The book giant is the latest publisher to embrace quick reads, that are only published as E-books in the hopes they can reach out to a time and cash-starved market.
This article titled “Penguin joins push for short ebooks” was written by Alison Flood, for guardian.co.uk on Monday 12th December 2011 16.27 UTC
Angry Birds on the way to work, or half an hour with Helen Dunmore, Julian Barnes or Emma Donoghue? A slew of short, digital-only reads is hitting the market this Christmas as publishers look to tempt the time-poor back to books.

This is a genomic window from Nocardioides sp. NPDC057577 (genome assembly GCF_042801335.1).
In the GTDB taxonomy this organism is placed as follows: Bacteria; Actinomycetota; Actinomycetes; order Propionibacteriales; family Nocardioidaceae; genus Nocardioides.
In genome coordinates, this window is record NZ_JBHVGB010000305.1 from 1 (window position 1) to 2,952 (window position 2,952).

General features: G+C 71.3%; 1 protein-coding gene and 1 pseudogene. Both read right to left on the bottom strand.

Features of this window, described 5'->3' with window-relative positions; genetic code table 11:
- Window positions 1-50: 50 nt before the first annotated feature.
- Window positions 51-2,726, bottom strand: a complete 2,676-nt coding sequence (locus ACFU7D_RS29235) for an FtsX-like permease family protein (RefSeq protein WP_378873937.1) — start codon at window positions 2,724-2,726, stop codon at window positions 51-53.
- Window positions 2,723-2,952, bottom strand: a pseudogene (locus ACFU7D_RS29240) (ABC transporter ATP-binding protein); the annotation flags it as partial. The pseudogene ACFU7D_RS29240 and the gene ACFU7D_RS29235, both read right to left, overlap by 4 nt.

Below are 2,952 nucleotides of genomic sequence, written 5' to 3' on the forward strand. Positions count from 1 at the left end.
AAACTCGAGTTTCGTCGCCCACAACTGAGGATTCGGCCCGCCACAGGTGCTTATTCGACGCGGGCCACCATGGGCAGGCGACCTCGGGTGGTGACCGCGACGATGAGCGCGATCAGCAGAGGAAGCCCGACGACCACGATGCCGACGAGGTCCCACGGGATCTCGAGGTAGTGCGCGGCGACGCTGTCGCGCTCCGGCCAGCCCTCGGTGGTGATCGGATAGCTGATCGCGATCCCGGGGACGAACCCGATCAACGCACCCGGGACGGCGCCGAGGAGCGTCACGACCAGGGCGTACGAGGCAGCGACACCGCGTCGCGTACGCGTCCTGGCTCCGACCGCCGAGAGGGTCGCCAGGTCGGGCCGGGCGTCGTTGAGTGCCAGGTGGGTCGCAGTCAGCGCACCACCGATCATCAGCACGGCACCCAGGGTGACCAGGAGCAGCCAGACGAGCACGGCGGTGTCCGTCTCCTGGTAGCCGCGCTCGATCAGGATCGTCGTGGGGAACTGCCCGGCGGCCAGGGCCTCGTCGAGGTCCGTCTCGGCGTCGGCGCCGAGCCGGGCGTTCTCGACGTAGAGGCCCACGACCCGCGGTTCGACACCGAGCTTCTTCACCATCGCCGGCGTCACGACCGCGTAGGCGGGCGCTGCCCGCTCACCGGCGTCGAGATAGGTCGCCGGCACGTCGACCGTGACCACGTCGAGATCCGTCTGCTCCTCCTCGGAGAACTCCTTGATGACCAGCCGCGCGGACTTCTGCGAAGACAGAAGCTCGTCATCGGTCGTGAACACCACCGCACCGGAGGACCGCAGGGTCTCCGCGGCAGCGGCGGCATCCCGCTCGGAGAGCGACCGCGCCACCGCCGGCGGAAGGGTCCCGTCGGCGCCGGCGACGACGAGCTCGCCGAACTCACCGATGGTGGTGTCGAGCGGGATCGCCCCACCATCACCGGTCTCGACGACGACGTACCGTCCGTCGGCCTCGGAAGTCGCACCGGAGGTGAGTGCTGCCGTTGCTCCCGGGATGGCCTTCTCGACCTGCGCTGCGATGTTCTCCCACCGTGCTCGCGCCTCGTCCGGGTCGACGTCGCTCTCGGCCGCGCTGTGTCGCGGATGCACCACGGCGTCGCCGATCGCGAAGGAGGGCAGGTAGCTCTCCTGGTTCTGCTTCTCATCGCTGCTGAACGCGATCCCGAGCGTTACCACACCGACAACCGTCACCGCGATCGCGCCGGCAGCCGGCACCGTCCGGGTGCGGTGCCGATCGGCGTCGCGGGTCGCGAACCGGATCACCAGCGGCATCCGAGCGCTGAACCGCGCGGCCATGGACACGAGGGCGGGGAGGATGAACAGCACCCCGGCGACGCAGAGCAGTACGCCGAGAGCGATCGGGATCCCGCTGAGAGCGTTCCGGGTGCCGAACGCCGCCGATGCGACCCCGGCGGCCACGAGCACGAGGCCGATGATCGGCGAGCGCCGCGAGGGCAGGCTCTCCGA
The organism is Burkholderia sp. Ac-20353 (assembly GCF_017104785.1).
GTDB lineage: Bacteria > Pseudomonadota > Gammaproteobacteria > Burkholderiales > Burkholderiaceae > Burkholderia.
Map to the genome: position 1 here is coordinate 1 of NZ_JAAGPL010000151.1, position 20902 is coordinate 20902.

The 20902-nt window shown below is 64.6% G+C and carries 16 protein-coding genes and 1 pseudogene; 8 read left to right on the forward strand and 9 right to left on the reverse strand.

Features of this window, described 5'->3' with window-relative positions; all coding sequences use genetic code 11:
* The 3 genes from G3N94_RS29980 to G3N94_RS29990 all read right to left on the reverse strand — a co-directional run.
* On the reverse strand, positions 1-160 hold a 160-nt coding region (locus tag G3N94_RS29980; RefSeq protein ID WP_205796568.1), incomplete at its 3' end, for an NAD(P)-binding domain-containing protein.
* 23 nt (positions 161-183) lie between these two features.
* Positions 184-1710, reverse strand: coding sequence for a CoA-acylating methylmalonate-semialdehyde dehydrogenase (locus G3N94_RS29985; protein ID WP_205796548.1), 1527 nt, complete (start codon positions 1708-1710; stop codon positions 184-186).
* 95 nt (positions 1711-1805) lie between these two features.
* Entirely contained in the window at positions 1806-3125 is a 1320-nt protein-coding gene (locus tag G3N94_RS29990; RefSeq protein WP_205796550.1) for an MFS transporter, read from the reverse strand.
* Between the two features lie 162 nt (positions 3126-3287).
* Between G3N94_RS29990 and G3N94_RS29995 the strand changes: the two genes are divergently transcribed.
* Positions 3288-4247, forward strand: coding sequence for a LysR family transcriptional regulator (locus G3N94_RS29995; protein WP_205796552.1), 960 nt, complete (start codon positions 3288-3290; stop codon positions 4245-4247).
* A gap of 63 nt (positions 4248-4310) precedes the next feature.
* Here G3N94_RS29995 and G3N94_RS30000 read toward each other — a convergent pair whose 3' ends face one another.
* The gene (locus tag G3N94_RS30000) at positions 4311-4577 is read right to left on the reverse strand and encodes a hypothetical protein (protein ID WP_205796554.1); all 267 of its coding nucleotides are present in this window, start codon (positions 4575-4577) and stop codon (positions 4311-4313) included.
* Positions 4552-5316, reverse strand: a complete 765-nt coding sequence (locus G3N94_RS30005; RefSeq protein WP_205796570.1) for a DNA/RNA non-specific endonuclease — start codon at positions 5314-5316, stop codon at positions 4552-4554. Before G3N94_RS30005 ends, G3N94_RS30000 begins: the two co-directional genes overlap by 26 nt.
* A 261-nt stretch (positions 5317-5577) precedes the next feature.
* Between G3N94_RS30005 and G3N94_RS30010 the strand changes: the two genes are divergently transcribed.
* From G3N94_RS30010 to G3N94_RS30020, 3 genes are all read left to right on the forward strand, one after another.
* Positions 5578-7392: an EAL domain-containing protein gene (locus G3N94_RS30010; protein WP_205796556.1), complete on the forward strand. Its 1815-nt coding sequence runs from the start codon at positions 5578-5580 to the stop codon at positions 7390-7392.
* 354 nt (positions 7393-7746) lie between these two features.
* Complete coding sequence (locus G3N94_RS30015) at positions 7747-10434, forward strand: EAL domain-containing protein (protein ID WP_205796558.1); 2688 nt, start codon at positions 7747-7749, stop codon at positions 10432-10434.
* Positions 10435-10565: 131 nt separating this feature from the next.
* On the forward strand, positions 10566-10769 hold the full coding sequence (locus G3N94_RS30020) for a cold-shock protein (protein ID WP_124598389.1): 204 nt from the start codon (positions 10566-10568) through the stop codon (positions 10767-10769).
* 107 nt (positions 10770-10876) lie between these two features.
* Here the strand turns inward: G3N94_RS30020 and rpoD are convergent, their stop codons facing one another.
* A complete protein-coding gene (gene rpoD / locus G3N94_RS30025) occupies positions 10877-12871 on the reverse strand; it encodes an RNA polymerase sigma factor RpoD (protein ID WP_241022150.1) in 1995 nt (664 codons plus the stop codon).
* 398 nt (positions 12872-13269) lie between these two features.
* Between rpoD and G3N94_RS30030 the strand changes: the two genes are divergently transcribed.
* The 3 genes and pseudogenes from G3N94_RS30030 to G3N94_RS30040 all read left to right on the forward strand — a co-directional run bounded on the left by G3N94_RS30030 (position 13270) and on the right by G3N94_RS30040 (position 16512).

The Penguin Shorts progamme, a collection of short digital reads, has just launched with nine titles, ranging from a creepy short story by Dunmore to an essay on multiculturalism from Elif Shafak, accounts of the battles of Alamein and Isandlwana, recipes for the perfect Christmas day from Felicity Cloake and a novella by Anita Brookner. Toby Young has written an essay on How To Set Up a Free School, John Gapper an analysis of rogue trading, Colm Tóibín a memoir of growing up in Ireland. Priced at £1.99 – “approximately the same price as a cup of coffee,” says Penguin – the ebooks are available across all digital formats, each emblazoned with the iconic tri-band design with which Allen Lane launched Penguin’s paperbacks back in 1935.